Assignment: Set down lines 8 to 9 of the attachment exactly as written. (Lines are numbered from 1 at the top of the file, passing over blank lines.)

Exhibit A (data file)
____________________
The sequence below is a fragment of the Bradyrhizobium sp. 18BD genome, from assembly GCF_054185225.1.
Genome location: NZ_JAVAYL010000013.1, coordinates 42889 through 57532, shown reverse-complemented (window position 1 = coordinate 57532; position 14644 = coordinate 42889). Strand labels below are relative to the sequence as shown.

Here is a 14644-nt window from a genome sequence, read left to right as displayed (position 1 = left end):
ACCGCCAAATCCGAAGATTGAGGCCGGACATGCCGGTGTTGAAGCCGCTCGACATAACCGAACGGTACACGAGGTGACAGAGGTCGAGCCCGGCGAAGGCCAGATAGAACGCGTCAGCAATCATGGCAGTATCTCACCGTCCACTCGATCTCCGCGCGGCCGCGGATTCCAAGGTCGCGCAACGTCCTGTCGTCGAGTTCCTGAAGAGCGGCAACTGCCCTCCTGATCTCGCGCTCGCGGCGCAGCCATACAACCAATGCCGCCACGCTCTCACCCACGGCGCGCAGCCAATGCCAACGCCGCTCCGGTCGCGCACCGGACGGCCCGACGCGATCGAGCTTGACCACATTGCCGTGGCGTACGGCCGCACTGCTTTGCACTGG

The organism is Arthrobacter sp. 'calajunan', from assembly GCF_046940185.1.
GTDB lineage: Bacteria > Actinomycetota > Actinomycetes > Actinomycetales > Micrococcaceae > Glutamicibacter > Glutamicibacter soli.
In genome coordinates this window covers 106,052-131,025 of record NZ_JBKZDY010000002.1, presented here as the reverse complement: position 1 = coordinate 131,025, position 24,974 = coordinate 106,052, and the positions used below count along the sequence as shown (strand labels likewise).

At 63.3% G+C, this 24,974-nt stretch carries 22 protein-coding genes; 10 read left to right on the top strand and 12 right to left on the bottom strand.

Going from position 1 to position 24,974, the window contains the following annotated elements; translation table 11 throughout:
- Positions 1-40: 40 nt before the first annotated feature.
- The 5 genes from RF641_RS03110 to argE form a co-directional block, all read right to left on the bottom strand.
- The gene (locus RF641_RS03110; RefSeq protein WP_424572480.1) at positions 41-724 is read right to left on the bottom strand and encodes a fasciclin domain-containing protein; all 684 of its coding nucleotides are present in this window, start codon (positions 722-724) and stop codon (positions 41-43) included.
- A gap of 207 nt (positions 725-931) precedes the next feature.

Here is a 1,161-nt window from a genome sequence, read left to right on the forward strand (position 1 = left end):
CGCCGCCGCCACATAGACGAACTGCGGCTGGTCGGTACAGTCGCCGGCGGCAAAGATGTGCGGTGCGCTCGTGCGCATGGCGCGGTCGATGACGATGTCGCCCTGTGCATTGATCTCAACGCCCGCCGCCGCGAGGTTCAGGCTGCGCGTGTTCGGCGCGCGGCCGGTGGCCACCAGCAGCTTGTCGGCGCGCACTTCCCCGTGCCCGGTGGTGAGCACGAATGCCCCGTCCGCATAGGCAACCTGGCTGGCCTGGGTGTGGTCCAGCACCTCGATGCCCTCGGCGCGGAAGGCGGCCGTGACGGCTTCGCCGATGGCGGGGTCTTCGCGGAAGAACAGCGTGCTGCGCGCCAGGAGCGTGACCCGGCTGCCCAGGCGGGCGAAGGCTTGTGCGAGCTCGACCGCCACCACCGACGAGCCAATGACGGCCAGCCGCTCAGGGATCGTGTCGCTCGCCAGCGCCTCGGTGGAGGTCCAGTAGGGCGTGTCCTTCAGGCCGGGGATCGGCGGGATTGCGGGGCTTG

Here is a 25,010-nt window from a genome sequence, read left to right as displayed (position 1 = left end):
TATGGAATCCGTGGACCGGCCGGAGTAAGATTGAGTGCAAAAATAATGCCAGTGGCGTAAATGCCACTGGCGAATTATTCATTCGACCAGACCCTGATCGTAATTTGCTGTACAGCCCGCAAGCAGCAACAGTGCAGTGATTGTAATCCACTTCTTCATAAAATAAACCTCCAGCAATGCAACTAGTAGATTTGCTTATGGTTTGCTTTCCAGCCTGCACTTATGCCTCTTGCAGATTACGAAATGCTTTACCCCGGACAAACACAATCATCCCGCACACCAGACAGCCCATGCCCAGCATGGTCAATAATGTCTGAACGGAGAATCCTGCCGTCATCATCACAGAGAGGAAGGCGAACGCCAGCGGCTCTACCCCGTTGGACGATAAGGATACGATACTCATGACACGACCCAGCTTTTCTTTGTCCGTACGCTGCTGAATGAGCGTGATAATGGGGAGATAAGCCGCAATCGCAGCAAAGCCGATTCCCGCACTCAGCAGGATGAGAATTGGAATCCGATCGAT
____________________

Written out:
At 63.3% G+C, this 24,974-nt stretch carries 22 protein-coding genes; 10 read left to right on the top strand and 12 right to left on the bottom strand.

Going from position 1 to position 24,974, the window contains the following annotated elements; translation table 11 throughout: